Photobehavior of the harpacticoid copepod Tigriopus californicus and the fine structure of its nauplius eye.Invertebrate Biology (2000)
AbstractMembers of Tigriopus californicus, and harpacticoid copepod, live in small, shallow tidepools in the upper spray zone where they cannot avoid the full effect of visible and ultraviolet (UV) radiation. Field experiments using ambient light show that individuals of T. californicus aggregate in areas of lower radiation at midday, yet have no preference between areas exposed only to photosynthetically active radiation (PAR) or shade, but aggregate in the shaded portion of a tank when exposed to UV_B. Light detection in T. californicus is presumably by the nauplius eye, which is described at the histoligical and iltrastructural levels. Microvilli of the photosensitive rhabdomere are regularly packed at noon, dusk, and midnight. Processes suggesting rhabdomere synthesis, including vesicles and tubules binding to the base of microvilli, are observed at these times. At dawn, the rhabdomere shows areas of degeneration and coated pits and multivesicular bodies are common at the base of the microvilli. Comparison with previous studies show a wide variety of nauplius eye complexity in copepods.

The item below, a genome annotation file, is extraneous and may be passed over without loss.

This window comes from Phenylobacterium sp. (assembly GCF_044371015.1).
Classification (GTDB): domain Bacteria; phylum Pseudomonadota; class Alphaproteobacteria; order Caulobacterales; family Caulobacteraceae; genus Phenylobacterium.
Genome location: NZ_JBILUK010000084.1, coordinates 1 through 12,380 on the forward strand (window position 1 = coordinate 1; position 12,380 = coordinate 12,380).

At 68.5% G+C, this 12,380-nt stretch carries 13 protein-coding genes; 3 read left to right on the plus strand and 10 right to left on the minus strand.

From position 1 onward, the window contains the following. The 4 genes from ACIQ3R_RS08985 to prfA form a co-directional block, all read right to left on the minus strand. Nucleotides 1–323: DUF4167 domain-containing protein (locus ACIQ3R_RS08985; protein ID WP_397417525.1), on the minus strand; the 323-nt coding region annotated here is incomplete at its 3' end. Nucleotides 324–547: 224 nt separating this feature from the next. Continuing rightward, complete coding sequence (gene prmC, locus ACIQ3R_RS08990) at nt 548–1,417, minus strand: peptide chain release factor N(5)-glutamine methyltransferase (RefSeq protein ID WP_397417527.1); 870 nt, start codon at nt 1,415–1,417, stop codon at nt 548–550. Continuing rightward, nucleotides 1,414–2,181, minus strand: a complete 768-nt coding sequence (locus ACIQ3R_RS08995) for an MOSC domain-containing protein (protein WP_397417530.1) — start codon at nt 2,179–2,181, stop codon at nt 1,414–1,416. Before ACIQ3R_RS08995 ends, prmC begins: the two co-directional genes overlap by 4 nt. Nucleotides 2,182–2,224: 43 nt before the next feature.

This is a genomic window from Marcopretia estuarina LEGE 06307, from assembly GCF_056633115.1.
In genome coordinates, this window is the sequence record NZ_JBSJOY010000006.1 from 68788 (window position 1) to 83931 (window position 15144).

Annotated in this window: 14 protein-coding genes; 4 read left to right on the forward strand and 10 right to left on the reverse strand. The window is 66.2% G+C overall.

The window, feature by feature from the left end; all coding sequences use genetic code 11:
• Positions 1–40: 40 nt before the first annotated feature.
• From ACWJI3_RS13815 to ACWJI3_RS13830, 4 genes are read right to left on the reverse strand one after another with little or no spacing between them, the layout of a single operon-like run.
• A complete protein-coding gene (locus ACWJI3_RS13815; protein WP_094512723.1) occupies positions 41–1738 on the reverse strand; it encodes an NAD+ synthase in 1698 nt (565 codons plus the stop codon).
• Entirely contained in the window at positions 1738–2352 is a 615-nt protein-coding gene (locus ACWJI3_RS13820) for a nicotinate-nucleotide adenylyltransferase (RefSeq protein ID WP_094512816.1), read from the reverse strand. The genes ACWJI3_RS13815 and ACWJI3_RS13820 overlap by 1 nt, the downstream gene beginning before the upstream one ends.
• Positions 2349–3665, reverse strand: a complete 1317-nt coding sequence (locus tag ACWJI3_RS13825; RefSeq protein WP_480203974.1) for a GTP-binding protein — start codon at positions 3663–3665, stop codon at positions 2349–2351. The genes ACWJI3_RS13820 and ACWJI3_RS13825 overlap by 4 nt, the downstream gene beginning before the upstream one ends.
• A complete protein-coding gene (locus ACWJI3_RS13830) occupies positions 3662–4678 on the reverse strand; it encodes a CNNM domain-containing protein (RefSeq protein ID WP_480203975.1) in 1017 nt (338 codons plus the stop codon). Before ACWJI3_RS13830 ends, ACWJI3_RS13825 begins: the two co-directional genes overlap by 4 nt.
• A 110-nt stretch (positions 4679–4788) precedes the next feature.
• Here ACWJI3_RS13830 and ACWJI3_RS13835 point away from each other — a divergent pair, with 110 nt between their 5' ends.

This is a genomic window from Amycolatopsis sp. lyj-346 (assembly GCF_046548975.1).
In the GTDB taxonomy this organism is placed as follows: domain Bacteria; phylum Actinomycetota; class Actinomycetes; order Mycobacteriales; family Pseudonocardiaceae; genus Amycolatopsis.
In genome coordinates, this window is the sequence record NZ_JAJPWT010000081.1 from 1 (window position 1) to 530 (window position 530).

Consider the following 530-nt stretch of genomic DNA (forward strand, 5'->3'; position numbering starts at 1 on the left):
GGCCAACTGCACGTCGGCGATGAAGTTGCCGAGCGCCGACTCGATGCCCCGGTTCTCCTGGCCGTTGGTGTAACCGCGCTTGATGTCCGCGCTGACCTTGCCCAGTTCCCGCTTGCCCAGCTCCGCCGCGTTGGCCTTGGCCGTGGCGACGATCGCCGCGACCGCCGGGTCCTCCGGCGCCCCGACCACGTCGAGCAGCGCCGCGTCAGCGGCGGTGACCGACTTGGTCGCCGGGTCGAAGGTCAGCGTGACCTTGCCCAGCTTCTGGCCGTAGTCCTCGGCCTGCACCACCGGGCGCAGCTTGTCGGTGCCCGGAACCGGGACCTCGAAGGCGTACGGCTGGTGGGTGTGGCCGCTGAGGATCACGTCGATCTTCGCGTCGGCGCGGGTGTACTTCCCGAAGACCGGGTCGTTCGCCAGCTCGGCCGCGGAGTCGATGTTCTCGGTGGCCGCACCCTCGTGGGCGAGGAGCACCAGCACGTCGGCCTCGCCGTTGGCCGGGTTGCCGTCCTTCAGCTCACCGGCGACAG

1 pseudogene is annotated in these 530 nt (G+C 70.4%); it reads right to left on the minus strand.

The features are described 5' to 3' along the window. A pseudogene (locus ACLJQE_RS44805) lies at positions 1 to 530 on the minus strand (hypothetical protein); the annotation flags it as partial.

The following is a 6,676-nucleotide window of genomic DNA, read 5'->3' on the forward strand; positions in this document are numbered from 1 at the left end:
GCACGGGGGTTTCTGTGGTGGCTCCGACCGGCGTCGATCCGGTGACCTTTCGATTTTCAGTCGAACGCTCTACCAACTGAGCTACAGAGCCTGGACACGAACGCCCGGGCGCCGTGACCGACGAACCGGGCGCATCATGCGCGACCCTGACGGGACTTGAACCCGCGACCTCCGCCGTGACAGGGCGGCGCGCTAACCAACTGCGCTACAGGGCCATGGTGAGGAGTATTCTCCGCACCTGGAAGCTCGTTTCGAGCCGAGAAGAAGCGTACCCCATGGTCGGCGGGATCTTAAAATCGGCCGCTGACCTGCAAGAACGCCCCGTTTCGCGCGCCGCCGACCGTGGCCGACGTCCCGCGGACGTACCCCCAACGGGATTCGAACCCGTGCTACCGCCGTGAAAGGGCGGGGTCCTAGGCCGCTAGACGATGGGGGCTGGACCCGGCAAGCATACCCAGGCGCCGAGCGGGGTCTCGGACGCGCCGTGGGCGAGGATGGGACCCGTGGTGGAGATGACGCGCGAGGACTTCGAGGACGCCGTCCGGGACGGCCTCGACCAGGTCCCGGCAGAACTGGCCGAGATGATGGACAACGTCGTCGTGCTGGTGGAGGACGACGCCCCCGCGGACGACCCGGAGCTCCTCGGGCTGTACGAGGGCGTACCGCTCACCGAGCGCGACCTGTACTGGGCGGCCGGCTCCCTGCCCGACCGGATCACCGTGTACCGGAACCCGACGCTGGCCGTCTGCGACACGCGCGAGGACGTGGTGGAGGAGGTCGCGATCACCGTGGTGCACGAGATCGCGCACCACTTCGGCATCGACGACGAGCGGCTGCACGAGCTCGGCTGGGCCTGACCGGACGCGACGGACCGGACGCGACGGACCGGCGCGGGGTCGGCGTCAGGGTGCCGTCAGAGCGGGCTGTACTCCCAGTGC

- ultraviolet radiation,
Citation InformationGary G. Martin. "Photobehavior of the harpacticoid copepod Tigriopus californicus and the fine structure of its nauplius eye." Invertebrate Biology Vol. 119 Iss. 1 (2000)
Available at: http://works.bepress.com/gary_martin/15/